A new line of organic beans is breaking through the “sea of sameness” in the organic shelf-stable vegetables category through the use of a stand-up pouch decorated with fresh and fun illustrations. The five varieties of beans in pouches were launched by startup company Green Valley Foods, LLC out of Salem, OR, in October 2015 along with four canned bean varieties, one canned pumpkin product, and three canned seasonal vegetables – all with the same lively graphics.
“Green Valley wanted to create packaging that disrupted the aisle, but also captured a younger, health-conscious audience: the adventurous, better-for-you Millennial Mom,” says Pete Chieffo, Associate Creative Director for CBX, the firm responsible for designing the package graphics. “The canned category relied on a gritty, natural palette of earth tones and farm cues. While these cue the natural organic aspect shoppers are looking for, there wasn’t anything that spoke to our target’s desire to make food fun and creative for her family.”
Through research involving both East and West Coast Millennial Moms, Green Valley and CBX learned that organics had changed over the past several years, “with Millennials expecting their organic brands to match their optimistic and adventurous lifestyle, rather than traditional organic category cues,” says Chieffo.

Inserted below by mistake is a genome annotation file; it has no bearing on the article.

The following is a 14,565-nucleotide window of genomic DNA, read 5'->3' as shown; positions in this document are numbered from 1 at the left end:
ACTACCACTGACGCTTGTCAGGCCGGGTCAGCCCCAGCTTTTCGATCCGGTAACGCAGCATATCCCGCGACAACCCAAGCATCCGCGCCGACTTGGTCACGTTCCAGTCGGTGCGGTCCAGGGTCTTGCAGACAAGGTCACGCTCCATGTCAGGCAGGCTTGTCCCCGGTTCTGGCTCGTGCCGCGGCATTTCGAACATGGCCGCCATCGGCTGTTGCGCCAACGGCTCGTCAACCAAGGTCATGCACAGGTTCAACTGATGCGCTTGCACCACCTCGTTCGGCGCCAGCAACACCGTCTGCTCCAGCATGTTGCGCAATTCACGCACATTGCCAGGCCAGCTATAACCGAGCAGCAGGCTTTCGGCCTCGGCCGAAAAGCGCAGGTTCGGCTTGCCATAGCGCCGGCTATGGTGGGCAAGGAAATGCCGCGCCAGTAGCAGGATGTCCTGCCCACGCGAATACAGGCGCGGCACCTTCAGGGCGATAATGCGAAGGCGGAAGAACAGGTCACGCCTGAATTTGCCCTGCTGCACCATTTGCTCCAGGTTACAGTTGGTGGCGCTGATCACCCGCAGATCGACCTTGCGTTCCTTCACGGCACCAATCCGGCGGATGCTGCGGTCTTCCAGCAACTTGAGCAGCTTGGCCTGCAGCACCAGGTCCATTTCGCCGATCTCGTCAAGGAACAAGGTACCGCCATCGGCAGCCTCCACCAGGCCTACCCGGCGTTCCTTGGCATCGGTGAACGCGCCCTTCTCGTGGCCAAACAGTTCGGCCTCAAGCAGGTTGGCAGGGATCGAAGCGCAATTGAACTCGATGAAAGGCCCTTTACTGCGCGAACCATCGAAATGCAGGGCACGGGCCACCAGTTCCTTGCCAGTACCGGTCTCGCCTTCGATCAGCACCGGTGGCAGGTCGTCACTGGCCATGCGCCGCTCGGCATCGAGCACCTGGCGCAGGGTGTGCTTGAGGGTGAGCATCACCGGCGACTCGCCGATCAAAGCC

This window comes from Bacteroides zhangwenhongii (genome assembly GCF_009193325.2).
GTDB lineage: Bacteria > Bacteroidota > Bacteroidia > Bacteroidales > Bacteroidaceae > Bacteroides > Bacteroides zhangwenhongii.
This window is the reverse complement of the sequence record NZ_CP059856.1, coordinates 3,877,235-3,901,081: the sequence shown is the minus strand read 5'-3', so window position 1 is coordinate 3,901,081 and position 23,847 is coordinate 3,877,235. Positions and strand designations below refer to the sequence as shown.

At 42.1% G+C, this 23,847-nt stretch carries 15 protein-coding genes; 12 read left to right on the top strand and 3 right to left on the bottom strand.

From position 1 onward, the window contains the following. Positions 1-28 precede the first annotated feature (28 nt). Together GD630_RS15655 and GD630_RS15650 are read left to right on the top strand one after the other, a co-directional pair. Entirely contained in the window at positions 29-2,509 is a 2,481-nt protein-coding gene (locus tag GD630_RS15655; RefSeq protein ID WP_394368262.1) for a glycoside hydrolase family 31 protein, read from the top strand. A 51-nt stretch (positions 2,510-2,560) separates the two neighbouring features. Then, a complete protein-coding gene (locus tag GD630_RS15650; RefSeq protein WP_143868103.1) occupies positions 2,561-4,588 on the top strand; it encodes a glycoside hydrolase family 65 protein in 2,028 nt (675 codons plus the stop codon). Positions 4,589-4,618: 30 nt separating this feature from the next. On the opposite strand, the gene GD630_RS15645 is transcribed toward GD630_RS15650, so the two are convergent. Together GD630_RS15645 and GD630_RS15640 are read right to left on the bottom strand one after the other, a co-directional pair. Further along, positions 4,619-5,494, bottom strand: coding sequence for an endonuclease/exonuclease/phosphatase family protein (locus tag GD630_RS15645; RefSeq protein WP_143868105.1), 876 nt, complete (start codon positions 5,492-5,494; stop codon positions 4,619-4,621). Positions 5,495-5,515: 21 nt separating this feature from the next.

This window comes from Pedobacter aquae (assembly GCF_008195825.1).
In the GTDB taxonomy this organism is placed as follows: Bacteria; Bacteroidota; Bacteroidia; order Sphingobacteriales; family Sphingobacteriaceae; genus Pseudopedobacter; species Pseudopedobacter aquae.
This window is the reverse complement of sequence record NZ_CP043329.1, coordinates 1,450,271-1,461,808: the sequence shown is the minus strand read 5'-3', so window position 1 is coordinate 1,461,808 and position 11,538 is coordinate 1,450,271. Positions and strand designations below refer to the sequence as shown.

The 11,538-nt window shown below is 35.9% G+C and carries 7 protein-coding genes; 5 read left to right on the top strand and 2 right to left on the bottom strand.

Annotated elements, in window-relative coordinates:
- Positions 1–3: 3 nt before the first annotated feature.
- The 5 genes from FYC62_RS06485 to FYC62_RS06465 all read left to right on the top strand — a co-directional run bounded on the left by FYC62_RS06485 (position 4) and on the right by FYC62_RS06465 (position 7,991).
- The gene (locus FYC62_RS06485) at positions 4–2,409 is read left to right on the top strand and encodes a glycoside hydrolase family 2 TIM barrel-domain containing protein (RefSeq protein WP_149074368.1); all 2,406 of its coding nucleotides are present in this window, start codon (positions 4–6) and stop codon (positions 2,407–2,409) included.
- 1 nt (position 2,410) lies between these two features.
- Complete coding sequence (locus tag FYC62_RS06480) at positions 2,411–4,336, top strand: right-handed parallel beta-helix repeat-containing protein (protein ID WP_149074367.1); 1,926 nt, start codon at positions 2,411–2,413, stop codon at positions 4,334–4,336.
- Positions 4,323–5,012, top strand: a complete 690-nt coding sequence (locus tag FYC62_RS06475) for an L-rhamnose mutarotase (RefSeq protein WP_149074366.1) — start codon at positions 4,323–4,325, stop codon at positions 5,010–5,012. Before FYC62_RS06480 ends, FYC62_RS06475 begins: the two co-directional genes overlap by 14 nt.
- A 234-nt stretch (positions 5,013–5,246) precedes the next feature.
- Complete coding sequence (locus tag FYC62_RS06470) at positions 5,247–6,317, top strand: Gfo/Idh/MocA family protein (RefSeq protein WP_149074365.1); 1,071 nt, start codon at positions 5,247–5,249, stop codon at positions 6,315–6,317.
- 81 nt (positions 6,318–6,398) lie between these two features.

Adds CBX CEO and Managing Partner Gregg S. Lipman, “We saw that there was an opportunity here for something innovative and differentiated. The ‘classic’ organic cures were no longer on the menu. We were on a mission to create a vibrant, playful, honest offering that would spark optimism and creativity, catering to today’s busy but conscious consumers.”
The first and greatest differentiator is the use of a 15.5-oz stand-up pouch with a tear notch at the top for five varieties of beans. Graphics for the pouches and cans include illustrations of a green valley, vibrant veggies, and purple mountains, topped by a yellow sun orb, along with simple typography. “We wanted the fonts to feel hand-drawn with character, right from the farmer’s hand,” Chieffo says. “The depiction of the beans and veggies was a take on ‘farm to table,’ with a modern edge, elevating the product with a top-down shot.” The back of the packages contain recipes.
Originally published by Packaging World